Miscoding of revenues/expenses and other issues led to denied bad debt expense claim.


In a December 11, 2017 Tax Court of Canada case (Groski vs. H.M.Q., 2009-2839(IT)G, 2009-2838(IT)I), several items were at issue. A key issue was whether bad debts of $217,959 were deductible against $539,217 of self-employed accounting income. A sub-point was that only $47,959 was reported as a bad debt, the remaining $170,000 was directly offset against gross revenues by not including management fee revenues of that amount.

Miscoding of Revenue
The taxpayer had received a management fee of $170,000, but simply did not include it in income to offset that portion of the bad debt. When asked why, the taxpayer indicated that the aggregate sum of $217,959 was “abnormally high” and reducing it by the $170,000 fee would “normalize” the figure. The Court noted that ignoring the statutory method of completing each line, provided that the “effective result” of net income is the same, makes the reporting of income non-compliantmisleading and absurd.

Editors’ Comment
Based on the Court’s comments, it appears as if such miscoding might provide a basis for opening up statute-barred years. Also, depending on the size and nature of the miscoding, it may also support a gross negligence penalty.

Bad Debt Expense
After establishing the actual bad debt claim to be $217,959 as opposed to $47,959, the Court examined whether it was an eligible deduction. To be deductible, “temporally proximate deliberation” is necessary to ascertain which accounts had become uncollectible for the year. In other words, a demonstration of sufficient work completed to determine specific accounts/amounts that had become uncollectible in the year is required.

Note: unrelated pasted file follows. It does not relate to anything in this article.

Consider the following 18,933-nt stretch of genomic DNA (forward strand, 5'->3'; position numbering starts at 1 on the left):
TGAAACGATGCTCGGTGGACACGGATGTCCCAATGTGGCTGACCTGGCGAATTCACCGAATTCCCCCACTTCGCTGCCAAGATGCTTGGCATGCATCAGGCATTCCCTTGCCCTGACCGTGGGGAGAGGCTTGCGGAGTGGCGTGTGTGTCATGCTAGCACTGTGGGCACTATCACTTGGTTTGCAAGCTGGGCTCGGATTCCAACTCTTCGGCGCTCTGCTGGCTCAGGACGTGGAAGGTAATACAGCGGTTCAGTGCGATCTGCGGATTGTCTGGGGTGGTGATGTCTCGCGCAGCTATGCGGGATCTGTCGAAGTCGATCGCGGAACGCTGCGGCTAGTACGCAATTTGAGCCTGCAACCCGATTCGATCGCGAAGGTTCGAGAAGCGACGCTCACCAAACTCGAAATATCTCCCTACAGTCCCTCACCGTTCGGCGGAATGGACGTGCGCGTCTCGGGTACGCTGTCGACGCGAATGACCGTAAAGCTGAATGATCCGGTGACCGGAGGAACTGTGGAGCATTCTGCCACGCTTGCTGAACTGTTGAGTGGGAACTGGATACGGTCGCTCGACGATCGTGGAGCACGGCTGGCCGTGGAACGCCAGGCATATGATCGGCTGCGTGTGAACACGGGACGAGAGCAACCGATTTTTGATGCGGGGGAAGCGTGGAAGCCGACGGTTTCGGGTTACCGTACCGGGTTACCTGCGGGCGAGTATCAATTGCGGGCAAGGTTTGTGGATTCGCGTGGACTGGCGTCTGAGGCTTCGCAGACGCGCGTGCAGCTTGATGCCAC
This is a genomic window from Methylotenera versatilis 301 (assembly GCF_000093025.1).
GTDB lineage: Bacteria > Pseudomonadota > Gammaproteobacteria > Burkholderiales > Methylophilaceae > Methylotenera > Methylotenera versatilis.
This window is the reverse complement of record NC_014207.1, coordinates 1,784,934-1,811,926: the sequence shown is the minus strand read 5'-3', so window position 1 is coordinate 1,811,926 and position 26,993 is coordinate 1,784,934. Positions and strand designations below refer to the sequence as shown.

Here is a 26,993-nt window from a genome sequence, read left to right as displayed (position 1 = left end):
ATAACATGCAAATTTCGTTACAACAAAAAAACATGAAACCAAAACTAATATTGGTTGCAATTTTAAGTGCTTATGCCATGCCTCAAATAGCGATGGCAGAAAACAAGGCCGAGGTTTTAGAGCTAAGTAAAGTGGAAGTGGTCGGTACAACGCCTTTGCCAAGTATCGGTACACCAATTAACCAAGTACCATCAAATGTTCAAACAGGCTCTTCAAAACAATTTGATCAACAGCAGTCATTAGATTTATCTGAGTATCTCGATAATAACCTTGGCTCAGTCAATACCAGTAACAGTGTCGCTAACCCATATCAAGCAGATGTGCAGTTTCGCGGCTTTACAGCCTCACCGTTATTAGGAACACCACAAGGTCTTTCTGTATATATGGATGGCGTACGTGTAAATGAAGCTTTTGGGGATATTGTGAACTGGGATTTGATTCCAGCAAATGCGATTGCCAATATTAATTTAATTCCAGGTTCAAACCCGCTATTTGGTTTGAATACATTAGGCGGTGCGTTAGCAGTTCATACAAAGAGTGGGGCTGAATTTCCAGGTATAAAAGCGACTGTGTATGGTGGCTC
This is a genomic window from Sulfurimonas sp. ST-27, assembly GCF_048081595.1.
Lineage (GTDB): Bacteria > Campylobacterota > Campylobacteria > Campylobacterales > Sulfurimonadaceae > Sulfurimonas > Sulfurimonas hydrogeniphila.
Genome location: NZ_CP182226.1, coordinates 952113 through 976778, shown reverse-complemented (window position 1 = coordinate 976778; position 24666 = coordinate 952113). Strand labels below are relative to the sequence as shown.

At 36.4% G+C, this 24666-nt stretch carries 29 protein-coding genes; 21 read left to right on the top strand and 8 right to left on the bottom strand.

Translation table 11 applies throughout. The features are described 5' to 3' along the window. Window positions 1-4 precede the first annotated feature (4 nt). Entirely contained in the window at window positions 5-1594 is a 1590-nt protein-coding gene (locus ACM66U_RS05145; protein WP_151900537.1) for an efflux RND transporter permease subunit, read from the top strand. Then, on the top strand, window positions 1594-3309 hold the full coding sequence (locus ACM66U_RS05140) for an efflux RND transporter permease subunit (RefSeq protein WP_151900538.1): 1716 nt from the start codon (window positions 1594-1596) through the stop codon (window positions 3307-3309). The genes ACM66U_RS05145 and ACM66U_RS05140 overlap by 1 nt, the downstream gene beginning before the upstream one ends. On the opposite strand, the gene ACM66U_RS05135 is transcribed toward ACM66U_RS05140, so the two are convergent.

The taxpayer provided an accounts receivable (A/R) listing with single word, hand notations regarding collectability or doubt. There was no other account specific evidence provided – no rendered invoice, demand letter, petition or assignment into bankruptcy of a debtor, legal demand letter, reminder statement, statement of claim, nor finalized A/R listing. Also, the A/R listing provided did not indicate invoice numbers, dates of rendering, or what portion reflected uncollected charges versus interest accrued.

As the taxpayer did not provide sufficient specific evidence, the bad debt claim was disallowed.

For further information see Video Tax News Monthly Tax Update Newsletter, Issue No. 438